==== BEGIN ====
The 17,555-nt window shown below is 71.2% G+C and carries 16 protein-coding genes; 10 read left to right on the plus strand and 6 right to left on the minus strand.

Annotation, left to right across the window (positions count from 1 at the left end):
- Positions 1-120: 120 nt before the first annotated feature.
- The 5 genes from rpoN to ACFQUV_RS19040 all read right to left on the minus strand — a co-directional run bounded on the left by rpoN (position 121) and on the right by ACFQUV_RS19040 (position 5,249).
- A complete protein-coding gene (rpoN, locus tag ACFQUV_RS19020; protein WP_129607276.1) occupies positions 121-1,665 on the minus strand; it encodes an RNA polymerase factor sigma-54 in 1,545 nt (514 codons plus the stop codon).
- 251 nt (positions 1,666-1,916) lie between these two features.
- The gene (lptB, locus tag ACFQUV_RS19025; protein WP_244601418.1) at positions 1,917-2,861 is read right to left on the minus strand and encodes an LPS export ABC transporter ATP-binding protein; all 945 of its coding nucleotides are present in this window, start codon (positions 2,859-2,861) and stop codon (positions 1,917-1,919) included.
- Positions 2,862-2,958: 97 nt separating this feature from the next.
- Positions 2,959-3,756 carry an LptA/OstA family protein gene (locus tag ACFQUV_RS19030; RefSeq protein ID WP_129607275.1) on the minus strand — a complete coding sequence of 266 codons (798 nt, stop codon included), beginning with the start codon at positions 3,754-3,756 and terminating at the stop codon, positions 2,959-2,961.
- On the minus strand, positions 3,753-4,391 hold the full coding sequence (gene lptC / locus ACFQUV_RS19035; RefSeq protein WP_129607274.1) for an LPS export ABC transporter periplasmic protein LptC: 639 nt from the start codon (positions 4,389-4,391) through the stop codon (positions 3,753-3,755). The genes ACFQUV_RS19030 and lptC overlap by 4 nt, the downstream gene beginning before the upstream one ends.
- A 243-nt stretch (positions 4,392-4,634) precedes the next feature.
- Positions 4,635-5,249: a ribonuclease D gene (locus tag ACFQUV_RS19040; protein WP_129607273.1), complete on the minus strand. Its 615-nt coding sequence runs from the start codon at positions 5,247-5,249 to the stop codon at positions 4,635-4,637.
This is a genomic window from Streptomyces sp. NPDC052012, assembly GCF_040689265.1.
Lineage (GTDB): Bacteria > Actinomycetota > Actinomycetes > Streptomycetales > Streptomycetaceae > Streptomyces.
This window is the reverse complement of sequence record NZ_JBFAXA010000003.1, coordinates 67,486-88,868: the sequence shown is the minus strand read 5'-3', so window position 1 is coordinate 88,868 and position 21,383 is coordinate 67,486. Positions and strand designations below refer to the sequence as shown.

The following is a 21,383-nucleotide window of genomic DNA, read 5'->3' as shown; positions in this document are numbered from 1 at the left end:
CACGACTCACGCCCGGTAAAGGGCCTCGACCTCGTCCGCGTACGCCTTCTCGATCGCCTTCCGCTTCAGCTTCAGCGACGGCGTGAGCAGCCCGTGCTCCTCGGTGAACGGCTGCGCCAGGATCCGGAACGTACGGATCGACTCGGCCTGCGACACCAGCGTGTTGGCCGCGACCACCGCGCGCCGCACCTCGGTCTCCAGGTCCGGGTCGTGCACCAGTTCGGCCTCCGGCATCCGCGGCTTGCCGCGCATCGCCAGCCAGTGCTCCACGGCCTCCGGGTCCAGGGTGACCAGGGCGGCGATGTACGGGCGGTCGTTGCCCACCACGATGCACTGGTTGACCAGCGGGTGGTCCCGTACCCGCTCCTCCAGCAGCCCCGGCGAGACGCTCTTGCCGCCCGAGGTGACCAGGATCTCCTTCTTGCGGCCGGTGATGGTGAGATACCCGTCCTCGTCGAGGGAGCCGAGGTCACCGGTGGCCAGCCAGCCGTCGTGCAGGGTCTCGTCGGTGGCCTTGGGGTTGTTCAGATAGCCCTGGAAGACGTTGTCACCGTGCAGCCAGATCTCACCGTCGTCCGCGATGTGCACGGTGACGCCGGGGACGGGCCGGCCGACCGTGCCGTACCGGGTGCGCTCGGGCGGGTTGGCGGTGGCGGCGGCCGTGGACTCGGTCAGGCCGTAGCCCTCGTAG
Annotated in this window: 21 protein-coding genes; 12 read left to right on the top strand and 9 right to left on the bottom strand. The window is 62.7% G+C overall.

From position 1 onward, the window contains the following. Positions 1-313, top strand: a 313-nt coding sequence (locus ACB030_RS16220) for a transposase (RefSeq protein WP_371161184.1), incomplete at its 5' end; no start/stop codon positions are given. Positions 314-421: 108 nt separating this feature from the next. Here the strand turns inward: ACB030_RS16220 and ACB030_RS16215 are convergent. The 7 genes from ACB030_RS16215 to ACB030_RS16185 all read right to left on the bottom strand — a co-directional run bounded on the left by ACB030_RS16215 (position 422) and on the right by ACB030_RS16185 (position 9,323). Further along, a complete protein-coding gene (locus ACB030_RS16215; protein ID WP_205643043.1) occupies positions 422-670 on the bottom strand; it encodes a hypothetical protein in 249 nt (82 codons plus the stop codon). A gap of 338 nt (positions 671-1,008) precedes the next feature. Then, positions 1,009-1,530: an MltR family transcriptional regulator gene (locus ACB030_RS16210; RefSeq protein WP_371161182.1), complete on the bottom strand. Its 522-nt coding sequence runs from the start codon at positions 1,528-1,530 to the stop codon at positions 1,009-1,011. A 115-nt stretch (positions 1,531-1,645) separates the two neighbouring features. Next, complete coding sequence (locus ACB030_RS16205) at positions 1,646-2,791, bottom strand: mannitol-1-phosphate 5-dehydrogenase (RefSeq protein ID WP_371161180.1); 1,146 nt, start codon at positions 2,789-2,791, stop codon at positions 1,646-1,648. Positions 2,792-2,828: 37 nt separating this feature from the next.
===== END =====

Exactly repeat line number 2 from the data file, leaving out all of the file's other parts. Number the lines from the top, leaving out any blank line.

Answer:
Annotation, left to right across the window (positions count from 1 at the left end):